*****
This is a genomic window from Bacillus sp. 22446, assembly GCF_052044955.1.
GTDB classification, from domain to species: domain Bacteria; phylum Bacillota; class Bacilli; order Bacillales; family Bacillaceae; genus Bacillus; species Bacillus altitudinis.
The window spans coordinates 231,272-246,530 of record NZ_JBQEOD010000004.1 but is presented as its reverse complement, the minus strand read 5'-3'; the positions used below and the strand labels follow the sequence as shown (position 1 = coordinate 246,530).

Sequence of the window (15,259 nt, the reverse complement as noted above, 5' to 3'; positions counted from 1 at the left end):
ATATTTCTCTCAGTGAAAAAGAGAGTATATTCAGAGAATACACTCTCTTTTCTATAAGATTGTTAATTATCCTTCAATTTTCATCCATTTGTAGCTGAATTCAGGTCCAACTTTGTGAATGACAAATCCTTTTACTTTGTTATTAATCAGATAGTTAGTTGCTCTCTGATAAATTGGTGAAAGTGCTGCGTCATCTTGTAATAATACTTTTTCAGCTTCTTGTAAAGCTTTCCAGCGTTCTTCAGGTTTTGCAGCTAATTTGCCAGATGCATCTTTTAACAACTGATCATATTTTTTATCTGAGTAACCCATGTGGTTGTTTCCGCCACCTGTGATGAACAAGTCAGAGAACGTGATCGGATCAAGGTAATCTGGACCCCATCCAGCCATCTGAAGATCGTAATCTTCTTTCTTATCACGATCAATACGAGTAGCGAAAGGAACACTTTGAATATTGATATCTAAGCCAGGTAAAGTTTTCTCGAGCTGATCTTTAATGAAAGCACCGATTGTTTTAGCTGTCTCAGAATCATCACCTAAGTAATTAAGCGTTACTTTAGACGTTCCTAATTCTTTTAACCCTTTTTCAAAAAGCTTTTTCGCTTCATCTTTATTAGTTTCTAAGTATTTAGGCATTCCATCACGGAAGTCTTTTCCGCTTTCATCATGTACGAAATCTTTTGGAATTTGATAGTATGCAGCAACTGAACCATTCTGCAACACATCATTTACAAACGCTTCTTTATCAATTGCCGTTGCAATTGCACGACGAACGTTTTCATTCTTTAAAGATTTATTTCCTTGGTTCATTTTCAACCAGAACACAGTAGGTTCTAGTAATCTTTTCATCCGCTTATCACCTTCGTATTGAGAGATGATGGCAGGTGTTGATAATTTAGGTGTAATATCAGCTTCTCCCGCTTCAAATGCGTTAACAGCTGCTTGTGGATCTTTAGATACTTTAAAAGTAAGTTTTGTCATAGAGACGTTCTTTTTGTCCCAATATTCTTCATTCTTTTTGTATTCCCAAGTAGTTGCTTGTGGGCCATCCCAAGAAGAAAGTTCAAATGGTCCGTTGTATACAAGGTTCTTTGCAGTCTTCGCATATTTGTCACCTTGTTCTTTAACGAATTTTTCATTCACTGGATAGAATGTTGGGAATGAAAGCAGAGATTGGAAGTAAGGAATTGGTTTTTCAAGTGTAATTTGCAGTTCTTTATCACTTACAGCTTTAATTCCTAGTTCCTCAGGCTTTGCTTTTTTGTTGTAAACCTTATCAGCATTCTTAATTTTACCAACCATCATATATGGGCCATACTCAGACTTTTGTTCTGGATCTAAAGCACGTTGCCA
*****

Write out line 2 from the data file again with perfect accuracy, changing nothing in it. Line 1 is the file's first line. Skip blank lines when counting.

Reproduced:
GTDB classification, from domain to species: domain Bacteria; phylum Bacillota; class Bacilli; order Bacillales; family Bacillaceae; genus Bacillus; species Bacillus altitudinis.